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What we’re reading: On ad transparency, internet, Facebook & more


‘We’re not getting full disclosure’: Native ad distribution has a transparency problem – Digiday

Agencies say it’s OK for paid social to be part of the mix, but they want to know that the audience is as good as the people who are on a publisher’s own site. Organic reach is considered better but it’s limited; paid traffic can ensure that a campaign reaches a bigger audience, but if people are force-fed the ad, they may be more likely to dismiss it. (Not to mention paid social eats into publishers’ profit margins.)


Report: Ad tech (and the garbage #content it funds) is killing the web – Nieman Journalism Lab

The number of people using adblockers — especially on mobile — is continuing to grow. Twenty-two percent of the 1.9 billion global smartphone users now utilize an adblocker, a 90 percent increase from January 2015, according to a report released this week by PageFair.


Facebook’s trending stories leak shows that it isn’t too different from average news orgs: flawed, human, a little biased – Nieman Lab

There’s also the question of how much responsibility Facebook has to both promote stories that it thinks that people should read and suppress stories that spread misinformation, as it’s already done with with hoaxes that go viral. In that respect, the biases of human editors might be a feature, not a bug. News organizations regularly make similar editorial judgments. As Facebook becomes an increasingly central news source for its users, there’s a lot more pressure for it to act like a legitimate one.


Inside Evan Spiegel’s very private Snapchat Story – Recode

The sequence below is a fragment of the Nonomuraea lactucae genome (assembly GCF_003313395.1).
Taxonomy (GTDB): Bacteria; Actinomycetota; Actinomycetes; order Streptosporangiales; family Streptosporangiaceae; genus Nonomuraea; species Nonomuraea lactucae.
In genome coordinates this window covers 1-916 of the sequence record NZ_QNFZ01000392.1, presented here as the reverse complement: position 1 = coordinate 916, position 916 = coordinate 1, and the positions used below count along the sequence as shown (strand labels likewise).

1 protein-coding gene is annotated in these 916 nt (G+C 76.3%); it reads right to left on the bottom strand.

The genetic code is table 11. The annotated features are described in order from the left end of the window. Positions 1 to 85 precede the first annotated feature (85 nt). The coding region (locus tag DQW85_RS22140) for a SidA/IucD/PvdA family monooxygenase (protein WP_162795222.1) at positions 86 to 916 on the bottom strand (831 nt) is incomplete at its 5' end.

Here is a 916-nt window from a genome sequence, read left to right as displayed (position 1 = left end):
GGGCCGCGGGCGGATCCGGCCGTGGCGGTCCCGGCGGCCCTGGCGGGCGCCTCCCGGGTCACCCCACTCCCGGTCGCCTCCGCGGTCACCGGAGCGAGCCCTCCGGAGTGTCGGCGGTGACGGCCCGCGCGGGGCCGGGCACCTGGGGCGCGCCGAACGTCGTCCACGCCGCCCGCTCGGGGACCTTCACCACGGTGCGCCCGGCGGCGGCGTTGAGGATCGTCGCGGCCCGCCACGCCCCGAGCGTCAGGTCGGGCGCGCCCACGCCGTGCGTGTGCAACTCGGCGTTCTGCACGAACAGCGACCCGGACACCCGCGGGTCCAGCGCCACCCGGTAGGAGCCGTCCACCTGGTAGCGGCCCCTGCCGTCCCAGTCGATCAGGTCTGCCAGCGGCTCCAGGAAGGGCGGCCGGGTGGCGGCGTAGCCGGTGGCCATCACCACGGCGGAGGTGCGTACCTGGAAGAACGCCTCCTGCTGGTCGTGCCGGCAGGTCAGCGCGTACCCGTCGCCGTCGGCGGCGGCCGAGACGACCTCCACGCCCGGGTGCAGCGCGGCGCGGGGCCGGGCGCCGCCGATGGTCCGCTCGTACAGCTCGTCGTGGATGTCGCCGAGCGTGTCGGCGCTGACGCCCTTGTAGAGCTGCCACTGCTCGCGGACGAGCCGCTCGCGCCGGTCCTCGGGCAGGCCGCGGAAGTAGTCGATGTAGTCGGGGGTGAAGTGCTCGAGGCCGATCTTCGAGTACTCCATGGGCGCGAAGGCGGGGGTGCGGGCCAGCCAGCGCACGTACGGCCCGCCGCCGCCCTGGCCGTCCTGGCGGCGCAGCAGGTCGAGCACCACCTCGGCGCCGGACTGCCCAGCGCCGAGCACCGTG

Like in June 2012, when Spiegel walked across a makeshift stage erected inside Stanford University’s football stadium to collect a diploma he hadn’t actually earned. Spiegel, then 22, was still a few credits short of graduating with his degree in product design. Stanford let him walk at its graduation ceremony with the assumption that he’d eventually finish his schoolwork.


The Ukrainian Hacker Who Became the FBI’s Best Weapon—And Worst Nightmare – Wired

The once-friendly FBI agents threw Popov in an isolation room, then returned an hour later with a federal prosecutor, a defense attorney, and a take-it-or-leave-it offer: Popov was going to be their informant, working all day, every day, to lure his crime partners into an FBI trap. If he refused, he’d go to prison.


Iran vs the World Wide Web – Mint

Iran is working very hard to develop its own National Internet Project (akin to developing its own Internet) to replace the World Wide Web. While Iran teaches us how to strengthen Internet penetration within a country, I believe we must also simultaneously understand that we don’t need to block the Internet to create a rich domestic Internet.

Read previous articles from this series here.

Image source: Flickr user Robert under CC BY-NC 2.0

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